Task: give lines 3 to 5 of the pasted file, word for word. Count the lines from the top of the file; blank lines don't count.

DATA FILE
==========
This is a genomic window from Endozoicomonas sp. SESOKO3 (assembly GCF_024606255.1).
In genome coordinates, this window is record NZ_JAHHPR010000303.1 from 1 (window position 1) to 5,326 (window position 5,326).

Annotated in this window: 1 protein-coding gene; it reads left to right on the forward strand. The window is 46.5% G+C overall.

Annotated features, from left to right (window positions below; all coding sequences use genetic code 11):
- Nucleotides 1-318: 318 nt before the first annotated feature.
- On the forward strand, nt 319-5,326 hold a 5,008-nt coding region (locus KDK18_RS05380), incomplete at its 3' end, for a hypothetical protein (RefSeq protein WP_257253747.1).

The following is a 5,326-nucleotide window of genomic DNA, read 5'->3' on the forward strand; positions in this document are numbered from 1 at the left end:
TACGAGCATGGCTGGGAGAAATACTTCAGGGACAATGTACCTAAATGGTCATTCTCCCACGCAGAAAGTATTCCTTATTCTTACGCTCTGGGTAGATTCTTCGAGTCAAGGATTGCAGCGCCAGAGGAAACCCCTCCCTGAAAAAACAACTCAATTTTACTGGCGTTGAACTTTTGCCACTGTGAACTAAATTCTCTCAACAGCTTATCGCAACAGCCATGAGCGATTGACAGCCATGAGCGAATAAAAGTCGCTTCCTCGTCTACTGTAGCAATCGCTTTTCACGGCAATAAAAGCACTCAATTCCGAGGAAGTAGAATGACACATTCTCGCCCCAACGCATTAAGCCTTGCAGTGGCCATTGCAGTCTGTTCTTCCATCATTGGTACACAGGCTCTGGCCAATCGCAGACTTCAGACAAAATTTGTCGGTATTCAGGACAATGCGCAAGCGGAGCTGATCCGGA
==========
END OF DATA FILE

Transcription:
Annotated in this window: 1 protein-coding gene; it reads left to right on the forward strand. The window is 46.5% G+C overall.

Annotated features, from left to right (window positions below; all coding sequences use genetic code 11):
- Nucleotides 1-318: 318 nt before the first annotated feature.